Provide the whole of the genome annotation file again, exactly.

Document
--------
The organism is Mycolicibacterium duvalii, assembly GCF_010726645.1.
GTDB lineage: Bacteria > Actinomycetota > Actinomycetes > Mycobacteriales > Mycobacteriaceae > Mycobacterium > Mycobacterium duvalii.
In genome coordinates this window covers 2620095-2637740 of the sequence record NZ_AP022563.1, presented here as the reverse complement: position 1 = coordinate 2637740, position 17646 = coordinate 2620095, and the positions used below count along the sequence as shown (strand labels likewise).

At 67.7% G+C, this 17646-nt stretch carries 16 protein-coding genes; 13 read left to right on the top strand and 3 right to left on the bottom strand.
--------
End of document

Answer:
The organism is Mycolicibacterium duvalii, assembly GCF_010726645.1.
GTDB lineage: Bacteria > Actinomycetota > Actinomycetes > Mycobacteriales > Mycobacteriaceae > Mycobacterium > Mycobacterium duvalii.
In genome coordinates this window covers 2620095-2637740 of the sequence record NZ_AP022563.1, presented here as the reverse complement: position 1 = coordinate 2637740, position 17646 = coordinate 2620095, and the positions used below count along the sequence as shown (strand labels likewise).

At 67.7% G+C, this 17646-nt stretch carries 16 protein-coding genes; 13 read left to right on the top strand and 3 right to left on the bottom strand.